Arriving more than ten years behind the curve in both its ability to inspire and establish a solid connection, “The Secret: Dare to Dream,” a fictionalized take on Rhonda Byrne’s well-known self-help book “The Secret,” treads familiar ground without adding any valuable insights. The narrative, centering on a financially and emotionally strained family discovering hope in difficult times and love in unexpected encounters, fumbles as it tries to sell books while mimicking another famous author’s distinctive style. Packed with confusing clichés and cheesy elements, director/co-writer Andy Tennant’s film falls far short of what a heartfelt romance should aim for, especially one that advocates the power of positivity.
Struggling single mom Miranda Wells (played by Katie Holmes) has been stretched thin since her husband passed away a few years back. Juggling shifts at a New Orleans fish market, she manages her deteriorating home. She ensures her three kids—Missy, Greg, and Bess—are as content as possible given their financial struggles. Time and money are scarce, leaving little room for her own needs, even if a necessary root canal is on the horizon. Everything, from relationships with her supportive boss-turned-boyfriend Tucker (Jerry O’Connell) to her concerned mother-in-law Bobby (Celia Weston), is in a state of disarray. To top it off, a major hurricane is looming on the horizon, making matters even more challenging.
Bray Johnson (played by Josh Lucas) is an engineering professor with looks that could rival luck itself. This charmed bachelor breezes into town on the Bayou wind, helping Miranda with her pressing issues. He carries a mysterious manila envelope, sealed with wax for that extra touch of significance, though he infuriatingly conceals it instead of straightforwardly handing it over. Their first encounter involves him fixing her banged-up bumper and progressing to philosophical discussions over pizza. Bray’s initial welcome soon becomes a blessing when a tree branch wreaks havoc on their kitchen, rendering the home uninhabitable. His willingness to assist the Wells family for a week seems effortless, but it’s fueled by an actual secret—one that has a rational explanation.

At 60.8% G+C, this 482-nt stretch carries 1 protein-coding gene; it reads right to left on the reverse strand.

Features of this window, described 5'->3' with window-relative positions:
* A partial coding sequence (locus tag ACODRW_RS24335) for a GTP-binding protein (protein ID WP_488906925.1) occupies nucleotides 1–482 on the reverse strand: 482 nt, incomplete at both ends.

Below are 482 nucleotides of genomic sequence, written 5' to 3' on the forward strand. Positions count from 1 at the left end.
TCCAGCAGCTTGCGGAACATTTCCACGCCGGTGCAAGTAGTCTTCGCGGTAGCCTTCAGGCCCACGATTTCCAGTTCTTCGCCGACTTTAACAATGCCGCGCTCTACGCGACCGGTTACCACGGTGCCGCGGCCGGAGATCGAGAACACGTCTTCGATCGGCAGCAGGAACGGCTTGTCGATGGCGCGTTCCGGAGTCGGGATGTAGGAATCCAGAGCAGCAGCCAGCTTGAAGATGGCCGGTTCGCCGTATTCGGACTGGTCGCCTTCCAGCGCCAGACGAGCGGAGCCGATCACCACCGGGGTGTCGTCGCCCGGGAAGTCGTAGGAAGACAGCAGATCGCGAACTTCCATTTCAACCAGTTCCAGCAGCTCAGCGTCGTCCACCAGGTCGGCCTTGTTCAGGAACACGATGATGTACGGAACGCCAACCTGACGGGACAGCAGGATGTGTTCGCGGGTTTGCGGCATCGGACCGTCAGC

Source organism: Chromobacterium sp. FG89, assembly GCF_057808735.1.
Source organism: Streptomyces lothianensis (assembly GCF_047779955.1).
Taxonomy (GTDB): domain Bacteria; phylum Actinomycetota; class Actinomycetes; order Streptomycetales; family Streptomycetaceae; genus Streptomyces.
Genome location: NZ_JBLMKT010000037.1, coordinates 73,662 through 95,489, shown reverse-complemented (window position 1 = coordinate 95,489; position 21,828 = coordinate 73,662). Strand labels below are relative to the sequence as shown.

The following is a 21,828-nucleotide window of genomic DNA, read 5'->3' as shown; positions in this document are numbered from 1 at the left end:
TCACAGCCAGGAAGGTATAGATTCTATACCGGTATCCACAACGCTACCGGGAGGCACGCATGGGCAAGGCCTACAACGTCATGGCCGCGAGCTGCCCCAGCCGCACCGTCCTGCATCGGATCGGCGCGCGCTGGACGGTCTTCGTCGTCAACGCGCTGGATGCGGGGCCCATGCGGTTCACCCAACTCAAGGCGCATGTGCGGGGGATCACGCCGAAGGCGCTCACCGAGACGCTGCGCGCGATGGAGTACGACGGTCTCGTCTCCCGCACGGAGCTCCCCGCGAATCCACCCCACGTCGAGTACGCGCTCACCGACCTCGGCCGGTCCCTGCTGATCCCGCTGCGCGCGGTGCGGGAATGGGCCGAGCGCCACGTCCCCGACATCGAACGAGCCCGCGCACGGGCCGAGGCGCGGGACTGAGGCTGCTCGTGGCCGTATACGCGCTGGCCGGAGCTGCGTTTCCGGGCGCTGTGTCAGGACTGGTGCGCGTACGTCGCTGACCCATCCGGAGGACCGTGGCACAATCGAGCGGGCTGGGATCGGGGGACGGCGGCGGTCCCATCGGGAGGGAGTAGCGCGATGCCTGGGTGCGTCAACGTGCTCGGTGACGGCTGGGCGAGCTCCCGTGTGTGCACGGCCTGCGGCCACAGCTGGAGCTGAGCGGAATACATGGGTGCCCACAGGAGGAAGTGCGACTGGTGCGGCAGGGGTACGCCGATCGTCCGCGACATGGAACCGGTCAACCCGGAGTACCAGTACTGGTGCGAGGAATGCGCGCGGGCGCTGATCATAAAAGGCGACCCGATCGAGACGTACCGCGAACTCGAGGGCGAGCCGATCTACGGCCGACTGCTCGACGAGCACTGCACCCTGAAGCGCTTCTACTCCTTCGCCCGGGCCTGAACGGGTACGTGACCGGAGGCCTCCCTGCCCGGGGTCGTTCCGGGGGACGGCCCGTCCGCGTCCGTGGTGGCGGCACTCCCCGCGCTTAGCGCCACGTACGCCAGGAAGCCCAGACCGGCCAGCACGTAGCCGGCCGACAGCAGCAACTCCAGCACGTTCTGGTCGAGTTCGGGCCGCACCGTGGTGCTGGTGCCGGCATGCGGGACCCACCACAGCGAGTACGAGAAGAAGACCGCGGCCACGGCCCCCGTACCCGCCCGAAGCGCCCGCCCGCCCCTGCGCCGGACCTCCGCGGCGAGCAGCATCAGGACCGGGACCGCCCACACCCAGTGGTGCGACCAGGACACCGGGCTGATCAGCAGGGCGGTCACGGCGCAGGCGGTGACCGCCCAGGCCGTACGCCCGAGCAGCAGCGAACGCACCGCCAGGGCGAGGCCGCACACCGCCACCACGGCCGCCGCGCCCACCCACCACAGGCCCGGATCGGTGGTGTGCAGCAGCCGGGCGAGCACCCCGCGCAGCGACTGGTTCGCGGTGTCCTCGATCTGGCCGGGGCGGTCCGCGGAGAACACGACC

While the movie conveniently avoids mentioning the book itself (probably to prevent viewers from realizing they’re watching a celebrity-driven infomercial), its wisdom seeps into the dialogue as subtly as an anvil. These platitudes are present from the basic laws of attraction to more esoteric beliefs. However, the director, along with co-writers Bekah Brunstetter and Rick Parks, falls short of showcasing these principles in action in the characters’ lives. Vision boards and psychological conjuring take a backseat to instant gratification.
Unsure about life’s direction, Miranda magically has her wishes granted the moment she decides. Missy, initially desiring a flashy 16th birthday party, swiftly changes her mind after discovering a new set of values. Longing for a father figure, Greg finds one in Bray, who seems to materialize out of nowhere. Even Bess, wishing for a pony, sees her desire fulfilled in record time. Using “The Secret” to acquire ponies feels like a distortion of its uplifting message.
Despite the book’s poorly translated methods and sentiments, the filmmakers have created an incredibly clichéd and uninspiring romance. Holmes and Lucas, the main characters, try to ignite a spark with their playful chemistry, but it falls flat due to a lack of passion and tenderness. The movie lacks the fiery desire, warmth, and charm found in Nicholas Sparks’ films, which it clearly aims to imitate. The situation worsens during the conclusion, accompanied by a dramatic score and swirling camera work, set in a Waffle House parking lot. There’s no way to sugarcoat it.
Yet, it’s not a complete disappointment. The characters’ challenges, though quite foreseeable, unfold at a steady pace. The first half introduces some refreshing elements, particularly how it portrays male characters. Tucker and Bray stand out as supportive and sensitive men, avoiding the typical macho stereotypes vying for Miranda’s attention until the second half. The film cleverly uses the home remodeling process to mirror the Wells’ mental states, adding nuanced symbolism to a story that often lacks subtlety. The recurring taffy motif, tied to Miranda’s addiction, mirrors the sticky situations the family finds themselves in.
Comparing it to other successful adaptations of nonfiction manuals like “What to Expect When You’re Expecting” and “Think Like a Man,” which blend self-improvement techniques with entertaining narratives and emotions, it’s puzzling — and perhaps ironic — that this one, despite offering genuinely helpful teachings, encounters multiple issues when placed in a genre that thrives on seeing dreams come true.